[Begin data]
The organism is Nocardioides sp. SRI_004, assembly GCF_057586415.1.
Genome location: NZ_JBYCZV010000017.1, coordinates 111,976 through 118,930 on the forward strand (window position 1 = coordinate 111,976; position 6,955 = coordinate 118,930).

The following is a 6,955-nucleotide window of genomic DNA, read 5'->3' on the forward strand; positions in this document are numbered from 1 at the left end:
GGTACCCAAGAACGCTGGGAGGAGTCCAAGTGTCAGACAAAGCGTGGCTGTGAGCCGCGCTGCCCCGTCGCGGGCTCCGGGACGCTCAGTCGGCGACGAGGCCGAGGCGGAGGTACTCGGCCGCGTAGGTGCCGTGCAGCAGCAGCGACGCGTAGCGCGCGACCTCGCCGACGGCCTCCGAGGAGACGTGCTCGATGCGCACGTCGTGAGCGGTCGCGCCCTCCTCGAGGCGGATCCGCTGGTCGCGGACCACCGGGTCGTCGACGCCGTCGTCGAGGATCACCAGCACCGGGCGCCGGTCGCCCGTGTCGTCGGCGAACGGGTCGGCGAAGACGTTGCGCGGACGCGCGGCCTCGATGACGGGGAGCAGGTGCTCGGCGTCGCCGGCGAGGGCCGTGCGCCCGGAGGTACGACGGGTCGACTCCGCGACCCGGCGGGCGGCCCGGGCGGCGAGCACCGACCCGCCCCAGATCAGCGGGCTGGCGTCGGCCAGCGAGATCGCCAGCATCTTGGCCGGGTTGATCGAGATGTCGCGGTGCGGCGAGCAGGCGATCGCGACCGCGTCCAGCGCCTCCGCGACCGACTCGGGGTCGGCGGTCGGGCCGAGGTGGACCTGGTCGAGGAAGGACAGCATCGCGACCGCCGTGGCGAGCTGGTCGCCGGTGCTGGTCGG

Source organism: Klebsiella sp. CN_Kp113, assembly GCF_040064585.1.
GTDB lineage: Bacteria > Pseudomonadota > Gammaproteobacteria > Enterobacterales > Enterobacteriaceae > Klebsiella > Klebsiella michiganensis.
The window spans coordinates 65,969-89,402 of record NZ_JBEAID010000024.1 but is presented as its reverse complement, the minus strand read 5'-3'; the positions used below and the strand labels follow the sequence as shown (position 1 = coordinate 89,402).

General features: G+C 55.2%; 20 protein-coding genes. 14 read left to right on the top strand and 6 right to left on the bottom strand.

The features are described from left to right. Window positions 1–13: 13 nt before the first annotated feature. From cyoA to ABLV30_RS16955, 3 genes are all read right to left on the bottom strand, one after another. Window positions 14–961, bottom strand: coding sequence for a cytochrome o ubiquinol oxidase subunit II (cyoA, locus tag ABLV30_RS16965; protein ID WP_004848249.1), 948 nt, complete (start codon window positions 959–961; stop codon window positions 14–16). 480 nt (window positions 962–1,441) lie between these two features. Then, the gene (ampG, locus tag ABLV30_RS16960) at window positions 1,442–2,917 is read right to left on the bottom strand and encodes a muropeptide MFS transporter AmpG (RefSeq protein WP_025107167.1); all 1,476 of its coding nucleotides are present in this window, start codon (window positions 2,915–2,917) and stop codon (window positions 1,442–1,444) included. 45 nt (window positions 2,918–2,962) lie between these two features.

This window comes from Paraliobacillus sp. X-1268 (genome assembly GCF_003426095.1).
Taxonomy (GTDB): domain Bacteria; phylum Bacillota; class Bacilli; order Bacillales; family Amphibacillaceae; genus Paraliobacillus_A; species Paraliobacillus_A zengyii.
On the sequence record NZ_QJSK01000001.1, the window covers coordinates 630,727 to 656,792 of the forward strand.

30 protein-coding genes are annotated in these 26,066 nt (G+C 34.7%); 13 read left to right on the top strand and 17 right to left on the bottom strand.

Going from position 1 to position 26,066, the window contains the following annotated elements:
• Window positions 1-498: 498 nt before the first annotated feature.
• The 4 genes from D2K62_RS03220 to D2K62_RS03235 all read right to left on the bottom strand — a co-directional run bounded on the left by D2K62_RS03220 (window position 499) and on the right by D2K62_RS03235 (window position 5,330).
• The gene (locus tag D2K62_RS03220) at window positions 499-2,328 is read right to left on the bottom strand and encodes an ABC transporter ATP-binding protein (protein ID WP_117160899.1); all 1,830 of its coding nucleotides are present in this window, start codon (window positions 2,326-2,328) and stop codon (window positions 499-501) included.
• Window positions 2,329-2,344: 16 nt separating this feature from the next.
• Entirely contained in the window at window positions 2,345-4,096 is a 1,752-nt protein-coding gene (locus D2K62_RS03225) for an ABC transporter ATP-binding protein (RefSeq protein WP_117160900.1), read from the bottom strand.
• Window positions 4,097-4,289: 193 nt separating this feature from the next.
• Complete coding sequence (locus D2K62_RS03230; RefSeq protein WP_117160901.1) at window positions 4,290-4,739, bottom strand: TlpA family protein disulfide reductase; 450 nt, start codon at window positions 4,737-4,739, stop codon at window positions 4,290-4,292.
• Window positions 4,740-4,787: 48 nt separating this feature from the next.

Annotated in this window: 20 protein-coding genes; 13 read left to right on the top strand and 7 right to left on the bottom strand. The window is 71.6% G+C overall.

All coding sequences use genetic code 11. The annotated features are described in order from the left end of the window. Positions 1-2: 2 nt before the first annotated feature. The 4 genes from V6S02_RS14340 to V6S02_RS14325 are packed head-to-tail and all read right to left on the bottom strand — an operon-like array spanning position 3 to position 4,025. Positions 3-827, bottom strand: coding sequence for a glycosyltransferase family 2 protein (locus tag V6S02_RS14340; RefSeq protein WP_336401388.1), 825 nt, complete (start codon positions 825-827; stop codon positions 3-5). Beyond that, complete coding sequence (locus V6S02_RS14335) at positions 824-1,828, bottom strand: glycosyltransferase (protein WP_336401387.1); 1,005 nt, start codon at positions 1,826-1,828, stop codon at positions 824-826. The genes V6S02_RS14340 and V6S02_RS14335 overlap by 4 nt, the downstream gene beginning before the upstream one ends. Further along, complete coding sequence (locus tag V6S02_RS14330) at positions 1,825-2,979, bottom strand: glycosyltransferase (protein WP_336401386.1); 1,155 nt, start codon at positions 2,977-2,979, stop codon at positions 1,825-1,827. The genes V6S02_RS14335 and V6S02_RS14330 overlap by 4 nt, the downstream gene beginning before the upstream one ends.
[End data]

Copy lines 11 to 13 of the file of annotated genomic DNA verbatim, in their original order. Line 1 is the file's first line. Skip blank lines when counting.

Taxonomy (GTDB): domain Bacteria; phylum Bacillota; class Bacilli; order Bacillales; family Amphibacillaceae; genus Paraliobacillus_A; species Paraliobacillus_A zengyii.
On the sequence record NZ_QJSK01000001.1, the window covers coordinates 630,727 to 656,792 of the forward strand.

30 protein-coding genes are annotated in these 26,066 nt (G+C 34.7%); 13 read left to right on the top strand and 17 right to left on the bottom strand.